The ACT Science Test is one of the main differentiating factors between the ACT and SAT. You’ll need to demonstrate your knowledge of the scientific model and flex your problem-solving skills to do well.
The ACT Science test is the shortest section of the ACT, tied in length with ACT Reading. Despite its length, performing well on the ACT Science test is crucial to achieving a great ACT score. Read on to learn how to prepare for ACT Science, including an overview of the test format, question examples, and more.
Understanding the ACT Science Test format is imperative to your success. The content tested in this section is:
Thankfully, you won't need advanced scientific knowledge to do well: some students consider this section another reading test. However, knowing what passage and question types you'll encounter means you can confidently walk into test day.
There are six to seven passages on each test and three different types you'll see on the ACT Science test.
This content presents graphics and tables similar to what you mind find in scientific journals or writing. To answer questions, you may need to:
Making up the most significant portion of ACT Science, research summaries mean you'll read writing detailing descriptions and results of one or more experiments. Associated questions focus on:
These passages provide two or more viewpoints “for the same scientific phenomena that, because they are based on differing premises or incomplete data, are inconsistent with one another.” Associated questions ask you to understand, analyze, and compare these contrasting views.
The frequency of question types you’ll see in the ACT Science section is as follows:
This question category requires you to manipulate and analyze scientific data presented in visual formats, such as tables, graphs, and diagrams. You may need to:
To answer these questions, you must understand:
These questions require your insight on the validity of scientific information and using it to think beyond and make new conclusions or predictions.
Understanding passage and question types help prepare you for the ACT Science test. You’ll be working a lot with research summaries and visual elements!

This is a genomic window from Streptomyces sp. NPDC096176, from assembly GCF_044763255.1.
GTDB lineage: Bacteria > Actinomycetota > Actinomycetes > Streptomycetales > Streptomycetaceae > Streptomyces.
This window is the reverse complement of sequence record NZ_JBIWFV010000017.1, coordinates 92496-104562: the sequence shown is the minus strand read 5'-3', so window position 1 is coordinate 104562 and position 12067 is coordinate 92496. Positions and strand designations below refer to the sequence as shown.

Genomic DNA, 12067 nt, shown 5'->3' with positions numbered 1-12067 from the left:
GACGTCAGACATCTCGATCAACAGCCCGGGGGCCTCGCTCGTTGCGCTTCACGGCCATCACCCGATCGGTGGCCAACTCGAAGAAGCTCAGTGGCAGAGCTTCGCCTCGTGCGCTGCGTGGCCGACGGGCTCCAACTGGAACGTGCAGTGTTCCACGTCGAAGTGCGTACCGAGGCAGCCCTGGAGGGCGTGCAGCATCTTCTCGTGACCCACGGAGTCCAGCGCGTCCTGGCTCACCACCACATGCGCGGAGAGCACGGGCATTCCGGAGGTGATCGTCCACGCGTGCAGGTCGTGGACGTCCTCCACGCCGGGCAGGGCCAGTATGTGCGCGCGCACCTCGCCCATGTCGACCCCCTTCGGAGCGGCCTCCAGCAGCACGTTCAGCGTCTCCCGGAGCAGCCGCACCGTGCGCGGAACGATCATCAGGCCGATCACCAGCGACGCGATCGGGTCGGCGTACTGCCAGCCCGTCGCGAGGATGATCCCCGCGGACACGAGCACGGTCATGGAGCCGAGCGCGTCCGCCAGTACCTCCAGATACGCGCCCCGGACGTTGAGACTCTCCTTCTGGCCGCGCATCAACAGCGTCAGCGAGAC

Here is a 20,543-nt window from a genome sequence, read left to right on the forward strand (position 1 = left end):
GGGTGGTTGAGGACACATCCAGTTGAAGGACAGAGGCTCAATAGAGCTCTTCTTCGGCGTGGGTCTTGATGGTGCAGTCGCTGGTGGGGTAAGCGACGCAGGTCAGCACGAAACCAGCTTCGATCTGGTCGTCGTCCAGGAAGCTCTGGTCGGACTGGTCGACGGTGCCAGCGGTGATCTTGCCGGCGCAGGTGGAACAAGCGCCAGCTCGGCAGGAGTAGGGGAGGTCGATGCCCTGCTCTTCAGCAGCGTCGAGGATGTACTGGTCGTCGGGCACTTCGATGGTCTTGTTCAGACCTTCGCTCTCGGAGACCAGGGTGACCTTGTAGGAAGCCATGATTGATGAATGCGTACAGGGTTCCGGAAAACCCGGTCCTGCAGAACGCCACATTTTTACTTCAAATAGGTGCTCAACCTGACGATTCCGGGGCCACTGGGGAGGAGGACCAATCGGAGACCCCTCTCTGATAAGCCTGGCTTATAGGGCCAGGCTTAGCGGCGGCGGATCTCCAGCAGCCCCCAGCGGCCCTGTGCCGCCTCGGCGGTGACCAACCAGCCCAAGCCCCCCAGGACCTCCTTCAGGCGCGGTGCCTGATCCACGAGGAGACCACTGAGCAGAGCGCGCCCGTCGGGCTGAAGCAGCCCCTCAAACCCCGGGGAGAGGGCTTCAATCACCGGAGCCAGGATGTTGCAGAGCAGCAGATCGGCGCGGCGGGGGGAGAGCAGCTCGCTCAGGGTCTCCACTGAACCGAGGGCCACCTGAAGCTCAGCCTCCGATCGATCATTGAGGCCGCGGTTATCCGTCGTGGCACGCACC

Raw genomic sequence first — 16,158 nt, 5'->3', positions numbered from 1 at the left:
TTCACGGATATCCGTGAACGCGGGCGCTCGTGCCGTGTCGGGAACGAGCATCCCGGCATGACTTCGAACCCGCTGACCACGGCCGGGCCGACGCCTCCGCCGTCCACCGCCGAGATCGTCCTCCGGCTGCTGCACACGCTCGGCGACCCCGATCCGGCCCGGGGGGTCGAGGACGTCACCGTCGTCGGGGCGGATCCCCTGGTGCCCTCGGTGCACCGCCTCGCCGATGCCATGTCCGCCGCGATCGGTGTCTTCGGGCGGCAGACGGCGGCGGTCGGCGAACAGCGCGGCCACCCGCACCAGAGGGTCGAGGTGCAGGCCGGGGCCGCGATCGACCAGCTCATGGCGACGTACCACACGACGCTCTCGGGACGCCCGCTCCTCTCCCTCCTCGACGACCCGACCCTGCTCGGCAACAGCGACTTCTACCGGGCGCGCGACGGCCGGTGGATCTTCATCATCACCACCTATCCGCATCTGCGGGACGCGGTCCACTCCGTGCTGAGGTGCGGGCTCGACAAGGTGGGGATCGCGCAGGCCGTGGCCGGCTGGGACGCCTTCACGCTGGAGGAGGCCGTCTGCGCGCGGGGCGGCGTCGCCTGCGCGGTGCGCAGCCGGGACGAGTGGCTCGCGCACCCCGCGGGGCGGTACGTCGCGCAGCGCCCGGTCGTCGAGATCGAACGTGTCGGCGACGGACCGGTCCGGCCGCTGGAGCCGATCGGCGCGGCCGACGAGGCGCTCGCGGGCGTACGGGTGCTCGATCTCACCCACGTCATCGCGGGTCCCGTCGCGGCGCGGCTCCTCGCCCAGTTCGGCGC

Taking ACT Science practice tests is an excellent way to prepare for the ACT. Taking practice tests for ACT science is vital because:
ACT Science practice tests help you engage with and get more comfortable with scientific content, even without advanced knowledge.
These ACT Science question examples can give you a better understanding of what type of content you’ll work with on test day. This is an example of a passage you’ll work with from an ACT Science practice test:
“Paper chromatography can be used to identify metal ions in wastewater. A drop of sample solution is placed on filter paper. The bottom of the paper is set in a solvent that travels up the paper (see Figure 1)."
"The solvent carries the ions up the paper. Some ions move faster, and therefore farther than others, resulting in a separation as they move up the paper. The paper is dried, then stained, causing the ions to appear as colored spots. Rf values are calculated for each spot:"
"Table 1 shows Rf values for 5 ions. Table 2 shows Rf values from 3 samples of wastewater. The same solvent was used for all ions and samples.”
“Based on the information in Table 1, to best identify a metal ion using paper chromatography, one should know the:"
1. "Spot color for the ion only."
2. "Distance the solvent traveled only."
3. "Rf value and spot color for the ion only."
4. "Distance the solvent traveled and spot color of the ion only.”
The correct answer is C: spot color can identify the metal ion, but some metals can have the same spot color (like mercury and cobalt). If you want to determine what metal created a brown-black spot, you also need to know the Rf of the spot.